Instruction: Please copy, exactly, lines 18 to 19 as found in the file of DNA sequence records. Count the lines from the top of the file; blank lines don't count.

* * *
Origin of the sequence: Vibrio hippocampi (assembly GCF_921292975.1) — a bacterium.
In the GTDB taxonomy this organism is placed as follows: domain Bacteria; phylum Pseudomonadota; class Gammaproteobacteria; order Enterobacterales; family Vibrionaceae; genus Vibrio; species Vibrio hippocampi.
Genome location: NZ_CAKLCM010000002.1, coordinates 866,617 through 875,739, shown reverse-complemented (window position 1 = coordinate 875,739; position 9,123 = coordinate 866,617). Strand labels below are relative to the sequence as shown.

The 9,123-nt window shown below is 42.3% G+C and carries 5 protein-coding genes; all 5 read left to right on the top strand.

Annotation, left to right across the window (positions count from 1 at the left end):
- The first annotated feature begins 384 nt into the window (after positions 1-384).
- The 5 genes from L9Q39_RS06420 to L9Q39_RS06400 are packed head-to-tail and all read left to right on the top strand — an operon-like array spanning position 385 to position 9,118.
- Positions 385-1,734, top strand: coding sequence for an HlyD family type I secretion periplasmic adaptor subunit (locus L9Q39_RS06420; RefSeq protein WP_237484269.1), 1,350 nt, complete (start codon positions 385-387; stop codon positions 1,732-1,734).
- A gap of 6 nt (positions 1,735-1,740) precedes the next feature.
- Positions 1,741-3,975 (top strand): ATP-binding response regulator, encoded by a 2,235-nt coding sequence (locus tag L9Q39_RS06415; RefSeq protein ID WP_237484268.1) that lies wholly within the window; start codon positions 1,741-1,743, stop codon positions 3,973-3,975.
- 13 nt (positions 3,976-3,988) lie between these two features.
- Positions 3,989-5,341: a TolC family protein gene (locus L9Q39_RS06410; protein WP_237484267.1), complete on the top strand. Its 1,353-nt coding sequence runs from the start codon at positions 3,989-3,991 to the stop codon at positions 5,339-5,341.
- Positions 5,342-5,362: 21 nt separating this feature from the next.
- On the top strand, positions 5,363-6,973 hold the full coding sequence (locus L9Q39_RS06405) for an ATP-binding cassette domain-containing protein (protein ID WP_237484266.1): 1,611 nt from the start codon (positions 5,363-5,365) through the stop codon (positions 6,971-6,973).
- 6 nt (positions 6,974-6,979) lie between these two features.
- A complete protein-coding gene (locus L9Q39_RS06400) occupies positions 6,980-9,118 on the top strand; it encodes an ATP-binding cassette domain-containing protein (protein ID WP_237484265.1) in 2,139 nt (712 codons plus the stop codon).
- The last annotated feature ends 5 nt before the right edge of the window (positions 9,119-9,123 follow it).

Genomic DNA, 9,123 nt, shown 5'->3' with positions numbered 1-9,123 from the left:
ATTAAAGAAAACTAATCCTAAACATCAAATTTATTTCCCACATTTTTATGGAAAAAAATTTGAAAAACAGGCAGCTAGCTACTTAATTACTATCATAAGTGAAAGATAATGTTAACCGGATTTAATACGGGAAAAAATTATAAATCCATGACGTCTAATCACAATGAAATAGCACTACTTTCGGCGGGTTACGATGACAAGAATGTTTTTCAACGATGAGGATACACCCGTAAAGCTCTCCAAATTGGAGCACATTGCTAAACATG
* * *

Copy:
Genomic DNA, 9,123 nt, shown 5'->3' with positions numbered 1-9,123 from the left:
ATTAAAGAAAACTAATCCTAAACATCAAATTTATTTCCCACATTTTTATGGAAAAAAATTTGAAAAACAGGCAGCTAGCTACTTAATTACTATCATAAGTGAAAGATAATGTTAACCGGATTTAATACGGGAAAAAATTATAAATCCATGACGTCTAATCACAATGAAATAGCACTACTTTCGGCGGGTTACGATGACAAGAATGTTTTTCAACGATGAGGATACACCCGTAAAGCTCTCCAAATTGGAGCACATTGCTAAACATG